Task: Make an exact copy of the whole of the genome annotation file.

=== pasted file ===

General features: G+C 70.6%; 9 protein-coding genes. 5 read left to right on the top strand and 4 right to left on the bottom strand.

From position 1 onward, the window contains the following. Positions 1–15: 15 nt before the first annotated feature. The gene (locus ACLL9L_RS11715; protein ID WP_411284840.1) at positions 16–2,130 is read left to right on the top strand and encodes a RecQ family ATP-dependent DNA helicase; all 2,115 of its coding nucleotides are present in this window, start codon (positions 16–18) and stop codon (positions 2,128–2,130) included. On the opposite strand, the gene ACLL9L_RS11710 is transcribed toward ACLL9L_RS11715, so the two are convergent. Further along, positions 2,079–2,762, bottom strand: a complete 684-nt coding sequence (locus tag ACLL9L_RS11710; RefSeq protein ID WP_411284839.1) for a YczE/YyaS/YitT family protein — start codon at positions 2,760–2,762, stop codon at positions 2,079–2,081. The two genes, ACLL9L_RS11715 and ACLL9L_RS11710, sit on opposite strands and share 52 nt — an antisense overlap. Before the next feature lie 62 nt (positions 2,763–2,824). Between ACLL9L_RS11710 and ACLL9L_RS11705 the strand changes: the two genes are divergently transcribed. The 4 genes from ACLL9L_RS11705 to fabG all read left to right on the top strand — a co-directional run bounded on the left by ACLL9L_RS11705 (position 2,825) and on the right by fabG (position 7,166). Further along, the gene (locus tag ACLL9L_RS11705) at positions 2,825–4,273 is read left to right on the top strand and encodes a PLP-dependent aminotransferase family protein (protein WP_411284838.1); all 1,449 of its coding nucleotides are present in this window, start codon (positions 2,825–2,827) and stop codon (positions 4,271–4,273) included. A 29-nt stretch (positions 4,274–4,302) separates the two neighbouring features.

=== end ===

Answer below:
General features: G+C 70.6%; 9 protein-coding genes. 5 read left to right on the top strand and 4 right to left on the bottom strand.

From position 1 onward, the window contains the following. Positions 1–15: 15 nt before the first annotated feature. The gene (locus ACLL9L_RS11715; protein ID WP_411284840.1) at positions 16–2,130 is read left to right on the top strand and encodes a RecQ family ATP-dependent DNA helicase; all 2,115 of its coding nucleotides are present in this window, start codon (positions 16–18) and stop codon (positions 2,128–2,130) included. On the opposite strand, the gene ACLL9L_RS11710 is transcribed toward ACLL9L_RS11715, so the two are convergent. Further along, positions 2,079–2,762, bottom strand: a complete 684-nt coding sequence (locus tag ACLL9L_RS11710; RefSeq protein ID WP_411284839.1) for a YczE/YyaS/YitT family protein — start codon at positions 2,760–2,762, stop codon at positions 2,079–2,081. The two genes, ACLL9L_RS11715 and ACLL9L_RS11710, sit on opposite strands and share 52 nt — an antisense overlap. Before the next feature lie 62 nt (positions 2,763–2,824). Between ACLL9L_RS11710 and ACLL9L_RS11705 the strand changes: the two genes are divergently transcribed. The 4 genes from ACLL9L_RS11705 to fabG all read left to right on the top strand — a co-directional run bounded on the left by ACLL9L_RS11705 (position 2,825) and on the right by fabG (position 7,166). Further along, the gene (locus tag ACLL9L_RS11705) at positions 2,825–4,273 is read left to right on the top strand and encodes a PLP-dependent aminotransferase family protein (protein WP_411284838.1); all 1,449 of its coding nucleotides are present in this window, start codon (positions 2,825–2,827) and stop codon (positions 4,271–4,273) included. A 29-nt stretch (positions 4,274–4,302) separates the two neighbouring features.